After nearly three weeks of trading in the after-market, with shares of Facebook (FB) still trying to establish a fair valuation, at least one market watcher says instead of probing and investigating the worst IPO ever, we should be celebrating it.
"That Friday was the day Wall Street got screwed, and it couldn't have happened to a better bunch of bankers," says Lee Munson, Chief Investment Officer at Portfolio, LLC and author of Rigged Money: Beating Wall Street At Its Own Game. "I think we should celebrate Facebook, in some sort of twisted way to say this is what going public is all about," he says in the attached video.
In fact, this former New York-based player turned New Mexico-based critic says the entire notion—investigating the IPO process just because Facebook didn't go up—is laughable.
"It is an insult to think that you're entitled to make a pop on the first day," Munson fires off, before rhetorically asking/mocking those who got burned. "So you're a guy getting the IPO, and it's your God-given right that you will make a profit by being granted these shares? In an unfair, clubby environment?"
He has a point. Anyone with even the slightest experience in the financial industry knows full well that the IPO process is unfair and, in many ways, rigged. By pricing deals low, by limiting the number of shares issued, or by reserving an extra 15% slice of the deal for the bankers themselves (on top of their 5-6% fee) are just a few of the ways this rigged system generates free money for a select few.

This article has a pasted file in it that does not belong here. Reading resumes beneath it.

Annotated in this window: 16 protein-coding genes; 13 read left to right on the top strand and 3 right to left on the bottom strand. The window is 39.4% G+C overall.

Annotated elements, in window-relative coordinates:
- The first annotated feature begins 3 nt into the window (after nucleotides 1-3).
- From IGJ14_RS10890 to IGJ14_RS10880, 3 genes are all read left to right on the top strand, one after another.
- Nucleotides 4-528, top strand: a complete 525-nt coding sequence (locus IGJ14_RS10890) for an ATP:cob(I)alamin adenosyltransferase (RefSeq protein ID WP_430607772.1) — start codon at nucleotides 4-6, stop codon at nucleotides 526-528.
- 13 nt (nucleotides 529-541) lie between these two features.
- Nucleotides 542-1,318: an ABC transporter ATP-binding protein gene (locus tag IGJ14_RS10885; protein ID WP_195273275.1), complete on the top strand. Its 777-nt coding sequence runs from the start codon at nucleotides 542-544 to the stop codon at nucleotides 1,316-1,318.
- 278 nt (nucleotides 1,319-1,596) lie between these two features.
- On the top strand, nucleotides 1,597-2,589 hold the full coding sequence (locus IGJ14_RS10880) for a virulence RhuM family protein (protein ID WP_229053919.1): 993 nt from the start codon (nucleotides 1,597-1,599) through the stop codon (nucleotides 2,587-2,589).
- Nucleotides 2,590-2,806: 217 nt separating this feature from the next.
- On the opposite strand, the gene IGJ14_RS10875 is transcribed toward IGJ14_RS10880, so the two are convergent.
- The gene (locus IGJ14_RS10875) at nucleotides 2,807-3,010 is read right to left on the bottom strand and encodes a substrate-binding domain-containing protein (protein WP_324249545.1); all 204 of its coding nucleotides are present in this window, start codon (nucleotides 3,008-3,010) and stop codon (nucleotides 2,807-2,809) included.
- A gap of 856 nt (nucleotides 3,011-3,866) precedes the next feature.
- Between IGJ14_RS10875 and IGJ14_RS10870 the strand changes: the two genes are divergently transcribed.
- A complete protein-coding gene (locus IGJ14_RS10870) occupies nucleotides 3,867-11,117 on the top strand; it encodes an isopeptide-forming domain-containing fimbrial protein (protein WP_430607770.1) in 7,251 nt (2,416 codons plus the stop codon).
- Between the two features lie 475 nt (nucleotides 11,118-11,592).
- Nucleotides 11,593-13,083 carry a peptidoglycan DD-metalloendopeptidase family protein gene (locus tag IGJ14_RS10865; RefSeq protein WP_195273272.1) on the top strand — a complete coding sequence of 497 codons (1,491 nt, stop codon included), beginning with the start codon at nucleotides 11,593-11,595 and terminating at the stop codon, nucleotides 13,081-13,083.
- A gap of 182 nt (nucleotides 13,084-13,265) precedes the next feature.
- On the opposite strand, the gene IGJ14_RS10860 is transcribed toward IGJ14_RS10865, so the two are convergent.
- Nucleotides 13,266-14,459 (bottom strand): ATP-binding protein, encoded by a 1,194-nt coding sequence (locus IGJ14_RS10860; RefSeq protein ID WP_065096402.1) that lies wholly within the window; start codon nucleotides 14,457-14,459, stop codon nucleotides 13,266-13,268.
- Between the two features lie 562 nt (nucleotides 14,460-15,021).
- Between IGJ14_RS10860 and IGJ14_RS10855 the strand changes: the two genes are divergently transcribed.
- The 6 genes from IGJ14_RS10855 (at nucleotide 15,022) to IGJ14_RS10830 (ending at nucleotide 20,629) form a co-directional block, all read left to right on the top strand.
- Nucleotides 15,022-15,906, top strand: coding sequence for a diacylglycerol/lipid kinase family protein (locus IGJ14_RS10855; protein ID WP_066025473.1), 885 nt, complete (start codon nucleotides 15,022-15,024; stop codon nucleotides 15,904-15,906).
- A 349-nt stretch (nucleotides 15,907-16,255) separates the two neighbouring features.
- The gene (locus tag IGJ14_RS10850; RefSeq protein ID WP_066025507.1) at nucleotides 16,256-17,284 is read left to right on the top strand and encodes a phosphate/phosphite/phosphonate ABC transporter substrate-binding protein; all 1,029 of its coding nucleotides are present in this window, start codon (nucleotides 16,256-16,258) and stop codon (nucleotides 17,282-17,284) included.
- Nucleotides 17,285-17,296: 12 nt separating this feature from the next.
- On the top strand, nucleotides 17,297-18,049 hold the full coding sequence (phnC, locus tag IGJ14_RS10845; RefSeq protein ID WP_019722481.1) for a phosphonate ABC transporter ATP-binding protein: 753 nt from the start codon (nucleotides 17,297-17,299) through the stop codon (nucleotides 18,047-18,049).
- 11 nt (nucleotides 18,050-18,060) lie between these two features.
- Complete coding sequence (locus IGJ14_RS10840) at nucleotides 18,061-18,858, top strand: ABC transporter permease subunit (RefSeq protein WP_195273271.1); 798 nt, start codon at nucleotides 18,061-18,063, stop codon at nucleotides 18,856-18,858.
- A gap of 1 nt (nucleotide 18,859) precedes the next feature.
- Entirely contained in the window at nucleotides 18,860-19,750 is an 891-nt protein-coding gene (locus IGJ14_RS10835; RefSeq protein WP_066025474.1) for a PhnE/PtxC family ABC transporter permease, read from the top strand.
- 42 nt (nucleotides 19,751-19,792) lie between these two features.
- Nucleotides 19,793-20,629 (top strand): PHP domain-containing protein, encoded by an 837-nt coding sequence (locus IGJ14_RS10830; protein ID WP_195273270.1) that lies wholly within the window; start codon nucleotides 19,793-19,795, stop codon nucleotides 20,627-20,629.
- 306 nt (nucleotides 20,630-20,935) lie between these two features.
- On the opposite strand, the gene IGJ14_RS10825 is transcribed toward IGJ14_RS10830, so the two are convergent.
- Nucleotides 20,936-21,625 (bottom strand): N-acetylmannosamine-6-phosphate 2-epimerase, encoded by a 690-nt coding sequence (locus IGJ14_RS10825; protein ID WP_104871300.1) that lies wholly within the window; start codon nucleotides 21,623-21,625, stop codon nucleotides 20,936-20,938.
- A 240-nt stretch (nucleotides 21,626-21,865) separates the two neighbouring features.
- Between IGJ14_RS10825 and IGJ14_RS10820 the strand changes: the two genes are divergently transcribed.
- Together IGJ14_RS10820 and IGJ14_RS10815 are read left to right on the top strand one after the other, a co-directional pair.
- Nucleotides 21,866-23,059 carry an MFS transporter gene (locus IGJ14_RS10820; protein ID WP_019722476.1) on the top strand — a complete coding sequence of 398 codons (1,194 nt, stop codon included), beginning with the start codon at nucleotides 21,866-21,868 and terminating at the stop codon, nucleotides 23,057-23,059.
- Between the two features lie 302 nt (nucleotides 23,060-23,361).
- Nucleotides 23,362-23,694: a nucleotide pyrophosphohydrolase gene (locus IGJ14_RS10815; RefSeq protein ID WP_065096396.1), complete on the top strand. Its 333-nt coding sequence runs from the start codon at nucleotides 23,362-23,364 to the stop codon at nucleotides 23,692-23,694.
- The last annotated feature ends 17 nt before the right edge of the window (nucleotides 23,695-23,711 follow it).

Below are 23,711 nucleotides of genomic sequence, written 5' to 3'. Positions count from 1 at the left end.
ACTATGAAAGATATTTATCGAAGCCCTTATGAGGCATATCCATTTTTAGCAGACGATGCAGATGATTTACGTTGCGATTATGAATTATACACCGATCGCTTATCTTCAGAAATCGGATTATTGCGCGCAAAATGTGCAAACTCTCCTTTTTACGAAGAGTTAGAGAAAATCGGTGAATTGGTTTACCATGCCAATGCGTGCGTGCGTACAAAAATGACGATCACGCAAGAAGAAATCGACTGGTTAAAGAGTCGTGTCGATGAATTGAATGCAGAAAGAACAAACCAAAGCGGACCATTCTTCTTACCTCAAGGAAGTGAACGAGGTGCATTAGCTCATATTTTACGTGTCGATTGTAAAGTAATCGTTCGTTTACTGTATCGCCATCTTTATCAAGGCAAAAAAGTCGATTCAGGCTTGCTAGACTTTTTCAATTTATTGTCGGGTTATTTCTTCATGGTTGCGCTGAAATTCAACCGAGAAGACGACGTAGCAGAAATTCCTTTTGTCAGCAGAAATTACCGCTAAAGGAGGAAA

As Munson puts it, "IPOs traditionally are a way that Wall Street brokerage firms grease the wheels and basically thank, through hot IPO's, their highest revenue-generating clients."
But of course lawyers, regulators, and politicians aren't about to let this opportunity pass without extracting their pound of flesh from the system they created, oversee, and benefit from. As far as the stock itself, Munson is unmoved by Facebook's 30% plunge and is taking a wait-and-see approach, saying he doesn't want to buy something that is based on hope and is still in the lock-up period (where insiders are restricted for 30-180 days from selling their shares).
"Bottom line: Marky Z. and the Funky Bunch do not have an idea how they're going to make money on the iPhone and on mobile apps," Munsons blasts, urging investors to just chill out instead. "Nothing is in crisis. It's the same company it was a couple weeks ago. If it's such a great deal, you can buy it next year. There's plenty of time to buy it. Everybody should relax."
Nicole Graham leads her 18-year-old horse 'Astro' away from the beach after members of the Country Fire Authority (CFA) and the State Emergency Services (SES) successfully freed the horse after he became stuck. (Newspix/Rex/Rex USA/BEImages)